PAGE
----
Who is responsible for Nancy Pelosi’s security? Paul Pelosi attack raises question over speaker’s safety
US House Speaker Nancy Pelosi’s husband, Paul Pelosi, was attacked by David DePape, who broke into their San Francisco house
SAN FRANCISCO, CALIFORNIA: In a vicious incident, House Speaker Nancy Pelosi’s husband, Paul Pelosi, was attacked by a lone assailant, who broke into the Pelosis' San Francisco house on Friday, October 28. The violent attack, which left Paul with a serve skull fracture, has sparked a string of questions about who is responsible for protecting the speaker, who is second-in-line to the presidency after the vice president, and her family.
“When you are as high profile as Nancy Pelosi is […] her place of abode should constantly be under some form of security,” said former SF Mayor Willie Brown on a local radio show Friday morning. During the investigation, the SFPD got to know that the alleged assailant, 42-year-old David DePape, who faces charges that include homicide and elder abuse, originally came for Nancy Pelosi and even shouted “where’s Nancy?” during the invasion. Fortunately, Nancy was not home at that time. But the question is what would have happened if she was at home when DePape broke in?
Some media reports claimed that the Secret Service, which provides security to the president, vice president, their families, and the White House, was in charge of the protection of the US speaker. But a spokesperson for the Secret service clarified that “the speaker of the house is not a Secret Service protectee.” Chief of communications for the agency, Anthony Guglielmi, told The Standard that previous attacks on high-profile politicians have fuelled calls to increase Secret Service’s scope but it led to nothing.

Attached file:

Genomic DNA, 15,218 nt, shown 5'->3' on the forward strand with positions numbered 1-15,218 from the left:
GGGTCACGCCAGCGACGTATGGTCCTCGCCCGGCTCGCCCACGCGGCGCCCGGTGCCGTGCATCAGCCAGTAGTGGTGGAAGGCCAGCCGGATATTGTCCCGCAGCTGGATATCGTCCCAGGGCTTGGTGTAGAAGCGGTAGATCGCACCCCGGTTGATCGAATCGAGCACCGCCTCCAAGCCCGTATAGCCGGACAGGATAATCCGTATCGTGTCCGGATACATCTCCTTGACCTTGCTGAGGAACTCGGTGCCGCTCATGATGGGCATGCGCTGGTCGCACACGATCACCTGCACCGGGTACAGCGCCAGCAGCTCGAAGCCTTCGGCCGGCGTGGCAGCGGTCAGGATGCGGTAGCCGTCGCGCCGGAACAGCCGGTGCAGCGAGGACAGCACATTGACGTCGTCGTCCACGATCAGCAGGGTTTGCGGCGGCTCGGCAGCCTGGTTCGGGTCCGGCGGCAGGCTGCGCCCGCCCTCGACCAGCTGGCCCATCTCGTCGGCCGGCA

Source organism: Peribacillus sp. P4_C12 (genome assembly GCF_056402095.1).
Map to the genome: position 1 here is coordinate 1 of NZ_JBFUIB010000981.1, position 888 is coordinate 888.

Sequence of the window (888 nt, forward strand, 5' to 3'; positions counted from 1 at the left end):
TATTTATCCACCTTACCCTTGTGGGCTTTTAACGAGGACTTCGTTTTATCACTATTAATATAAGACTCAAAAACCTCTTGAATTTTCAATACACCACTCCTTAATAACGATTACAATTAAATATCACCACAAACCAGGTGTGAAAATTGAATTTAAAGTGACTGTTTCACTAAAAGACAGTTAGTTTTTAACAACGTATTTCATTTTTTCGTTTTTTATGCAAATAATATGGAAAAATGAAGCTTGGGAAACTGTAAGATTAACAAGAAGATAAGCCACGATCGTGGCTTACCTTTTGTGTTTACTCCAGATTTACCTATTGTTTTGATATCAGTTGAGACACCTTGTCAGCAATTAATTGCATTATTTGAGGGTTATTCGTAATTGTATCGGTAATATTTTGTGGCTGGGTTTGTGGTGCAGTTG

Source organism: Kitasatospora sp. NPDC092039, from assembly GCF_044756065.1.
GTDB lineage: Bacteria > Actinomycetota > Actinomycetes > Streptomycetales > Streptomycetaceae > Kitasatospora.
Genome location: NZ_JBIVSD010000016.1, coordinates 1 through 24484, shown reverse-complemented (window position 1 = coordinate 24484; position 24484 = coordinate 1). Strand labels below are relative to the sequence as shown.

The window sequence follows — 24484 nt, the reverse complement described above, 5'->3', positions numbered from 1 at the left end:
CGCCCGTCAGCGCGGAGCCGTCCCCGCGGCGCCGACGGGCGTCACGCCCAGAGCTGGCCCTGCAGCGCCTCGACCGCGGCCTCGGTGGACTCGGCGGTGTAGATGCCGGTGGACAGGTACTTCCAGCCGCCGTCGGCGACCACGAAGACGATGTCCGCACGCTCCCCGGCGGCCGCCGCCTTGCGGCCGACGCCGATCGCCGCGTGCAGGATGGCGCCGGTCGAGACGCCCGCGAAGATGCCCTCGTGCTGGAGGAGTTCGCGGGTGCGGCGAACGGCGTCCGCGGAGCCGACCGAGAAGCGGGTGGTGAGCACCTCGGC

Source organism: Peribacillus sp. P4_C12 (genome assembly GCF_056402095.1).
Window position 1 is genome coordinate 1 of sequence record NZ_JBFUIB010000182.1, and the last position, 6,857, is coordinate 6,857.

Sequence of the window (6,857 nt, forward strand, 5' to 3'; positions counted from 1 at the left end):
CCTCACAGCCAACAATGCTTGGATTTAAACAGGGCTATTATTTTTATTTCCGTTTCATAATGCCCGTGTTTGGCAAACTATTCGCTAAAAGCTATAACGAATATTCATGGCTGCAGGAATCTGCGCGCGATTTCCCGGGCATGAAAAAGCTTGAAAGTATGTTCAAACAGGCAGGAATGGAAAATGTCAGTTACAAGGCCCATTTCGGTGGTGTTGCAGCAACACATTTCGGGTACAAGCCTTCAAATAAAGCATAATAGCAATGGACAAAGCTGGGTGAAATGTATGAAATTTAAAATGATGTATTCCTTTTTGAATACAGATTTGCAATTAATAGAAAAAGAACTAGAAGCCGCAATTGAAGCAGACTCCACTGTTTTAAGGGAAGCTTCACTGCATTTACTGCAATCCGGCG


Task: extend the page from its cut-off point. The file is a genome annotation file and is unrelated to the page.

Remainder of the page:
Clarifications from the Secret Services left the responsibility of the speaker’s security up to the US Capitol Police. However, the US Capitol Police told The Standard, “For safety reasons, the USCP does not discuss potential security measures for members.” Keeping information about congressional security practices under wraps is part of the Capitol Police's job, as critical details remain closely guarded.
The attack came shortly before the November 8 midterm elections and follows months of bitter campaigning as Republicans try to win control of the House of Representatives and Senate. Following this attack, the USCP increased the security of the US House speaker and her family.
However, this is not the first time when questions have been raised about the speaker’s security. Last year, police were called to the Pelosi home in the wealthy Pacific Heights neighborhood after vandals defaced the garage door and left a dead pig’s head on the driveway. Later that year, two young adults were also arraigned for egging her house. “I’m sure this [latest] incident is going to amplify the ongoing discussion where public safety is mostly lacking in San Francisco,” said Ross Mirkarimi, a former sheriff, and supervisor in San Francisco, according to The Standard.
Mirkarimi who now works as a consultant on use-of-force investigations in jails said this attack on Pelosi’s house is likely to result in “risk assessments on somebody as high profile as Nancy Pelosi and her family.” Mirkarimi added, “Nancy’s been such a lightning rod for the crazies out there, that I think it goes without saying that they have to really be mindful of their security and other elected officials, too.”